Young Voices is a Pilot-Tribune feature showcasing the opinion writing of area students
Would you like to donate blood today," the attendant sitting at the registration table asks.
"Boy, would I!" you reply, excited to be able to help three (or six if you donate double units) of your fellow earth-dwellers.
The attendant hands you a form with blanks for all of your vital information.
You fill in your name, birthday, address, boring stuff like that. For height you lie and add an inch. You stretch the truth about your weight and subtract five, maybe 15, pounds.
When that is all done, you flip the sheet over and fill out a mini history probing you about your medications and surgeries and travel that you may have done within the last couple hundred years or so.
After all the paperwork, next comes the best part: the mini physical! After the children's chorus finishes cheering in your head, you are led to an impromptu cubicle and come face-to-face with someone with whom you are about to become very intimate.
Vitals are measured and written down and you now realize that maybe you should work out some more to get your blood pressure and resting heart rate a little bit better. You have blood squeezed from your finger and now you are made painfully aware it may be time to take an iron supplement. But, assuming you make it through all that, now the nurse goes through your history, asking you questions about any answers that may not jive with expectations.
"You have had sexual activity with a man? And you, sir, are a man?" she asks.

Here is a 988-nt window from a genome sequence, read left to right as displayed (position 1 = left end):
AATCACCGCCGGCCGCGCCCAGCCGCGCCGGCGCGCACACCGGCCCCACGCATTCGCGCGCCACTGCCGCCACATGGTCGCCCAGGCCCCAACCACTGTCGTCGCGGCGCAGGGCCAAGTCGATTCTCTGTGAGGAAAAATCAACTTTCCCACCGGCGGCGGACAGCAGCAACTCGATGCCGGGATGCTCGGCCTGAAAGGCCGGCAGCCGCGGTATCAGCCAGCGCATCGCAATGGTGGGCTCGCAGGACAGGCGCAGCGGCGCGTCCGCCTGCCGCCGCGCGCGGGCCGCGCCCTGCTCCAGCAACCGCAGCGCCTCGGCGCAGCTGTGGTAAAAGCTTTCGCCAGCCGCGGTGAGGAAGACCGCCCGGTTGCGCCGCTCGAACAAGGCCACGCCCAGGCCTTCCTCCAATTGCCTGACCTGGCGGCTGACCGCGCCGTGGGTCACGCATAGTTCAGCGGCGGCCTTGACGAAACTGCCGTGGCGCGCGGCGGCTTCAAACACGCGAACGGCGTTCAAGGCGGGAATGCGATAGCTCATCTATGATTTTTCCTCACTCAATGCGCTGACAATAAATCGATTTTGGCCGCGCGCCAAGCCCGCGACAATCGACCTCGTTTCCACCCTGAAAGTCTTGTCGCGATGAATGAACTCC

"Yes," you reply warily.
"I'm sorry, you cannot donate. Thank you for stopping by. Tah tah," and you are rejected.
How ridiculous is this? It is impossible to donate if a man has had any sexual contact with another man? This is completely discriminatory against any gay man, bisexual man or any man who may have gotten curious that one time on a camping trip when there was nobody else around and he and his buddy got a little experimental.
So why this ludicrous restriction? The policy harkens back to the height of the AIDS epidemic when it was largely considered to be a "gay disease." If a man was having sexual contact with another man, the risk was too great to let his blood enter the general bank.
But today, this practice is absolutely insipid and does nothing but to perpetuate the stereotype that gay men have AIDS or that AIDS only afflicts homosexuals.
This simply is not true. Women and men, straight, gay and all the variations in between, are all equally susceptible to catching HIV and developing AIDS, it is not something that is isolated to the gay community. Also, the blood bank tests all donations for blood-borne pathogens such as HIV anyway. Why not allow men who have sex with men to donate their blood?
This whole issue just irritates me so much. I know so many men who are obligated to lie while filling out that survey just so they can save lives. What is the world coming to when you have to perjure in order to be a savior?
It is time to leave the homophobia that legitimizes stereotypes behind. HIV is not something that only affects men who have sex with men. Get with it, blood banks. Let us donate.